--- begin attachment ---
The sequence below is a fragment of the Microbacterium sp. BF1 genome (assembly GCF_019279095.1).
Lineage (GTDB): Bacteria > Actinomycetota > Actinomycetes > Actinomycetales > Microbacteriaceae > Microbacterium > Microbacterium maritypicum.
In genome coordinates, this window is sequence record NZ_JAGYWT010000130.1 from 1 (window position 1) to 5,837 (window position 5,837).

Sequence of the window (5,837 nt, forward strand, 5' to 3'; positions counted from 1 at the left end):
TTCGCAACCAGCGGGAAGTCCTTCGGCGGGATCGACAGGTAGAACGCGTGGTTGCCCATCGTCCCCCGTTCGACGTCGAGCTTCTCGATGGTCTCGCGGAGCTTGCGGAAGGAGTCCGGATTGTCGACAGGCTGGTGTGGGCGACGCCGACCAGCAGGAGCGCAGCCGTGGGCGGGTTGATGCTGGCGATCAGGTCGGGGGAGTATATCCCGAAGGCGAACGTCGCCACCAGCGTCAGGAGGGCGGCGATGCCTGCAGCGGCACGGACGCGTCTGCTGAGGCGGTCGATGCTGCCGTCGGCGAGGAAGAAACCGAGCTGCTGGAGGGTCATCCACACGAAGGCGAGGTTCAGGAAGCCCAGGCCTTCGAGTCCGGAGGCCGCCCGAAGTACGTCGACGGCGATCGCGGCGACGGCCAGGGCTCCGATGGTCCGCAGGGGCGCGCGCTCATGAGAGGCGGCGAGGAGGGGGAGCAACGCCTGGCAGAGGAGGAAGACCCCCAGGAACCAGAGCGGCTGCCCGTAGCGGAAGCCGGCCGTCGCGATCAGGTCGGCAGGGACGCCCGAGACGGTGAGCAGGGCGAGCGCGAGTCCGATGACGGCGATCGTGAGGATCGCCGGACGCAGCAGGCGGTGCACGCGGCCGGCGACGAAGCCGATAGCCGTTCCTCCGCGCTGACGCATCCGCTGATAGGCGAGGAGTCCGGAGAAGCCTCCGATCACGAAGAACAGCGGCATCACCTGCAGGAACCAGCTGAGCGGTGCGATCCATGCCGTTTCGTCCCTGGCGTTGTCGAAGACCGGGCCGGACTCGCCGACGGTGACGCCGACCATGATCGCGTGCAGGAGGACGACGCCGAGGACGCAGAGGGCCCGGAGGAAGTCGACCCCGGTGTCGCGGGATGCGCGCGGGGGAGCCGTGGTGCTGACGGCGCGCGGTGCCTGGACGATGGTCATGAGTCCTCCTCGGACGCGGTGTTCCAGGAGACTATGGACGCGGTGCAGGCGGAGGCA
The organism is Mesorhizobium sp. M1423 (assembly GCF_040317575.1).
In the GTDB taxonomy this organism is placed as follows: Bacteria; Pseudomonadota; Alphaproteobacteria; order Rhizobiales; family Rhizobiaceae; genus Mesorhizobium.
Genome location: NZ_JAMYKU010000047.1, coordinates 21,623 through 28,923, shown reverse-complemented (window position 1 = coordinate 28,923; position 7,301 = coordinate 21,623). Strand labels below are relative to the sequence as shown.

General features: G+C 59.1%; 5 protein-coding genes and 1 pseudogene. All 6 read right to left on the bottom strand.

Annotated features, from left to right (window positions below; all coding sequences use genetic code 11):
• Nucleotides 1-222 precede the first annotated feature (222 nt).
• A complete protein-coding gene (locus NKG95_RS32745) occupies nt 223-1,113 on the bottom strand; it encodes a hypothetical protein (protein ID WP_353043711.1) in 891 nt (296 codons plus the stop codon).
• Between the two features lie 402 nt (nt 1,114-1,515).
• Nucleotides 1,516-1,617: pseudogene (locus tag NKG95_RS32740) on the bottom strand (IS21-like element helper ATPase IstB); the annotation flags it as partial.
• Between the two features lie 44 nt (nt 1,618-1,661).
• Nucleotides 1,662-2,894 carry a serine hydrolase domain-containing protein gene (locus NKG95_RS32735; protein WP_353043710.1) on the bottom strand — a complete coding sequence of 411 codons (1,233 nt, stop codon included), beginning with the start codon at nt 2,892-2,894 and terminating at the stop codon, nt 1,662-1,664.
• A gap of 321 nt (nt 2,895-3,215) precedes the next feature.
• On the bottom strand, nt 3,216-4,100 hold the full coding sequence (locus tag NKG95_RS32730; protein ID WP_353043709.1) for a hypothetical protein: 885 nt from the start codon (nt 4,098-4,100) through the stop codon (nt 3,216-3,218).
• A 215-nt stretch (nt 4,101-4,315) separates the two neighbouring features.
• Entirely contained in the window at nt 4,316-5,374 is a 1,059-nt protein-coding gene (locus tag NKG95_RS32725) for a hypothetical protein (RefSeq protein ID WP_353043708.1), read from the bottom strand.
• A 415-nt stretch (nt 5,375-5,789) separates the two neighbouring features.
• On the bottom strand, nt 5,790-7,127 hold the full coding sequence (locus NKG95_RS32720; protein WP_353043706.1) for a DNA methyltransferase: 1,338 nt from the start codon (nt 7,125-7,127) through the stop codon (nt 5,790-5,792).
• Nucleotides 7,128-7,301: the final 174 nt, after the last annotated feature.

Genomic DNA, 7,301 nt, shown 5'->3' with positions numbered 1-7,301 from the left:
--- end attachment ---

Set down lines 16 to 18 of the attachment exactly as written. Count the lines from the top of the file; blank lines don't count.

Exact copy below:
• Nucleotides 1,662-2,894 carry a serine hydrolase domain-containing protein gene (locus NKG95_RS32735; protein WP_353043710.1) on the bottom strand — a complete coding sequence of 411 codons (1,233 nt, stop codon included), beginning with the start codon at nt 2,892-2,894 and terminating at the stop codon, nt 1,662-1,664.
• A gap of 321 nt (nt 2,895-3,215) precedes the next feature.
• On the bottom strand, nt 3,216-4,100 hold the full coding sequence (locus tag NKG95_RS32730; protein ID WP_353043709.1) for a hypothetical protein: 885 nt from the start codon (nt 4,098-4,100) through the stop codon (nt 3,216-3,218).